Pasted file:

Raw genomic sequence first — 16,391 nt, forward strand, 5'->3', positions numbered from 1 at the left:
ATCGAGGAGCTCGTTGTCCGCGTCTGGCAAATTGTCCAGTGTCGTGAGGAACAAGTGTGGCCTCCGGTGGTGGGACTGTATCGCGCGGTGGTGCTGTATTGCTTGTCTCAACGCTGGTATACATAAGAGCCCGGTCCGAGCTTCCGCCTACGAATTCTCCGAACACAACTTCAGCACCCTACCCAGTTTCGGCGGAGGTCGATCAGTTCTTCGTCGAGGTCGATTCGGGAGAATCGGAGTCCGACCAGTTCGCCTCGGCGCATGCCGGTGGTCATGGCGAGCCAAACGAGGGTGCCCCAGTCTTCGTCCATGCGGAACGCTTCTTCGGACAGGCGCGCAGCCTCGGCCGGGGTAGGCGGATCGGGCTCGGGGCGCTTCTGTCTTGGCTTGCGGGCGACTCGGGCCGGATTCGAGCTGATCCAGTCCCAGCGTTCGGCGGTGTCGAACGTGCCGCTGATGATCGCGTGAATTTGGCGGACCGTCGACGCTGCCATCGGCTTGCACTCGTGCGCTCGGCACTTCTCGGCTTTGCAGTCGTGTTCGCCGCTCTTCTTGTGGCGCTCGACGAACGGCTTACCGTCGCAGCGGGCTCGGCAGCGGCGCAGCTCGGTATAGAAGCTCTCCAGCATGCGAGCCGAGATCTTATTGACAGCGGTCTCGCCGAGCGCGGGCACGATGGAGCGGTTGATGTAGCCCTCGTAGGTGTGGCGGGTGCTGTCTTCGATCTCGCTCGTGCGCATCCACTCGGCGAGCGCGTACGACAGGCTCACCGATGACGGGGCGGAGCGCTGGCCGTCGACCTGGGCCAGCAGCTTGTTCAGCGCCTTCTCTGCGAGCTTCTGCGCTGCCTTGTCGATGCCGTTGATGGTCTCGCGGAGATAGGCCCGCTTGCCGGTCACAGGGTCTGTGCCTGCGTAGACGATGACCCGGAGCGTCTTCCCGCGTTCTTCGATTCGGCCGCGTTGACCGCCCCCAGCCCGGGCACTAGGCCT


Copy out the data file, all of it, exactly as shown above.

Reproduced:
Raw genomic sequence first — 16,391 nt, forward strand, 5'->3', positions numbered from 1 at the left:
ATCGAGGAGCTCGTTGTCCGCGTCTGGCAAATTGTCCAGTGTCGTGAGGAACAAGTGTGGCCTCCGGTGGTGGGACTGTATCGCGCGGTGGTGCTGTATTGCTTGTCTCAACGCTGGTATACATAAGAGCCCGGTCCGAGCTTCCGCCTACGAATTCTCCGAACACAACTTCAGCACCCTACCCAGTTTCGGCGGAGGTCGATCAGTTCTTCGTCGAGGTCGATTCGGGAGAATCGGAGTCCGACCAGTTCGCCTCGGCGCATGCCGGTGGTCATGGCGAGCCAAACGAGGGTGCCCCAGTCTTCGTCCATGCGGAACGCTTCTTCGGACAGGCGCGCAGCCTCGGCCGGGGTAGGCGGATCGGGCTCGGGGCGCTTCTGTCTTGGCTTGCGGGCGACTCGGGCCGGATTCGAGCTGATCCAGTCCCAGCGTTCGGCGGTGTCGAACGTGCCGCTGATGATCGCGTGAATTTGGCGGACCGTCGACGCTGCCATCGGCTTGCACTCGTGCGCTCGGCACTTCTCGGCTTTGCAGTCGTGTTCGCCGCTCTTCTTGTGGCGCTCGACGAACGGCTTACCGTCGCAGCGGGCTCGGCAGCGGCGCAGCTCGGTATAGAAGCTCTCCAGCATGCGAGCCGAGATCTTATTGACAGCGGTCTCGCCGAGCGCGGGCACGATGGAGCGGTTGATGTAGCCCTCGTAGGTGTGGCGGGTGCTGTCTTCGATCTCGCTCGTGCGCATCCACTCGGCGAGCGCGTACGACAGGCTCACCGATGACGGGGCGGAGCGCTGGCCGTCGACCTGGGCCAGCAGCTTGTTCAGCGCCTTCTCTGCGAGCTTCTGCGCTGCCTTGTCGATGCCGTTGATGGTCTCGCGGAGATAGGCCCGCTTGCCGGTCACAGGGTCTGTGCCTGCGTAGACGATGACCCGGAGCGTCTTCCCGCGTTCTTCGATTCGGCCGCGTTGACCGCCCCCAGCCCGGGCACTAGGCCT